The World Health Organization (WHO) estimates that there are 422 million people with diabetes around the world1. Diabetes and its complications caused by high blood glucose levels over a long period such as cardiovascular disease, nephropathy, neuropathy, retinopathy, amputation, hypertension, and hyperlipidemia are serious chronic diseases and global public health problems, leading cause of disability and mortality2. Therefore, the detection and management of glucose levels in human blood are essential in the clinical diagnosis and treatment. Up to now, several conventional methods; chromatography3, colorimetry4, electrochemiluminescence5, and electrochemical methods6, 7 have been developed for the detection of glucose. Among these analytical methods, the electrochemical technique comes up with the advantages of rapid analysis, high accuracy, good sensitivity, simple operation, and portable equipment, attracting much attention as a point-of-care (POC) device6. Electrochemical glucose sensor has been extensively used in the medical field, illustrated as two classifications based on enzymatic7, 8 and non-enzymatic sensors9, 10. Although enzymatic based glucose sensor exhibits high specificity and sensitivity, the use of enzyme presents disadvantages, including high fabrication cost and poor stability. Additionally, the enzyme is environmentally sensitive to temperature, pH, humidity, and chemical substances, which can reduce its activity11. In the case of a non-enzymatic electrochemical glucose sensor, it has numerous advantages over an enzymatic sensor in terms of cost-effectiveness, good thermal and chemical stability, long-term stability, and satisfactory reproducibility12. Consequently, the design and use of nanomaterials have an increasing interest in the fields to overcome the drawbacks of the enzymatic-based glucose sensor10, 12.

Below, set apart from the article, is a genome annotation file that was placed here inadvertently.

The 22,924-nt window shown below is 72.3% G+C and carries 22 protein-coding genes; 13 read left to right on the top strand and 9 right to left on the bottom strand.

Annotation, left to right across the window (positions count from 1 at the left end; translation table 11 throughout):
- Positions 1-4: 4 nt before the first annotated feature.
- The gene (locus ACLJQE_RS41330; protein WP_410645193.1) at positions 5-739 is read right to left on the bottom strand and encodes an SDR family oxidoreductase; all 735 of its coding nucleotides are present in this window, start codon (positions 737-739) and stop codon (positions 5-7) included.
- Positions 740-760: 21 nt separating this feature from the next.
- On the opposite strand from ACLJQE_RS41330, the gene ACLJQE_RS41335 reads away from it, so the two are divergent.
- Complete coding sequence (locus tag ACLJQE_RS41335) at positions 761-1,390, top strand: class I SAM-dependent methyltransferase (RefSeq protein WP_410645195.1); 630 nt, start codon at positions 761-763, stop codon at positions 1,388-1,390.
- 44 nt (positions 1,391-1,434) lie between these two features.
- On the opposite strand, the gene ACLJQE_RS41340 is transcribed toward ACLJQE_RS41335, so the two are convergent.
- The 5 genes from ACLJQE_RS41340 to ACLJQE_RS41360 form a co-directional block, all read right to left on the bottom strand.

Diverse nanostructured electrocatalysts toward glucose oxidation, including transition metals13,14,15, noble metals16, 17, bimetallic systems18, and their nanocomposite based-carbon nanomaterials18,19,20 have been widely investigated for the construction of enzyme-free electrochemical glucose sensors. Among these materials, some of the transition metals have been paid considerable attention because of their low cost, high conductivity, and good catalytic activity18. Copper (Cu) is one of the most attractive materials and various kinds of Cu nanostructures, including Cu nanoparticles (CuNPs)14, 21, Cu nanowires (CuNWs)22, Cu oxide (CuO)23, and Cu(II) form11, 24 have been demonstrated with their high electrocatalytic activity toward glucose oxidation. The glucose oxidation at the Cu electrode surface is highly dependent on the redox couple of Cu(II)/Cu(III) in alkaline medium, and the Cu(III) species act as an active oxidizer for the oxidation of glucose10. Furthermore, the nanocomposites based on nanocarbon materials; CuO NPs/reduced graphene oxide (rGO)19, Cu2O NPs/rGO25, CuO NPs/nitrogen-doped graphene (NGP)9, CuNPs/NGP26, CuO/graphene oxide (GO)27 and Cu(II)-doped carbon nitride/multiwalled carbon nanotube (MWCNT)11 illustrated excellent electrocatalytic activities. The use of nanocarbons as material supports can increase the surface area which effectively promote the high loading of electrocatalysts, resulting in the high reactivity and high sensitivity toward glucose oxidation19, 28. Nevertheless, the preparation of these nanocomposites is a complicated task which may require the instrument, skill, and strong reducing agents.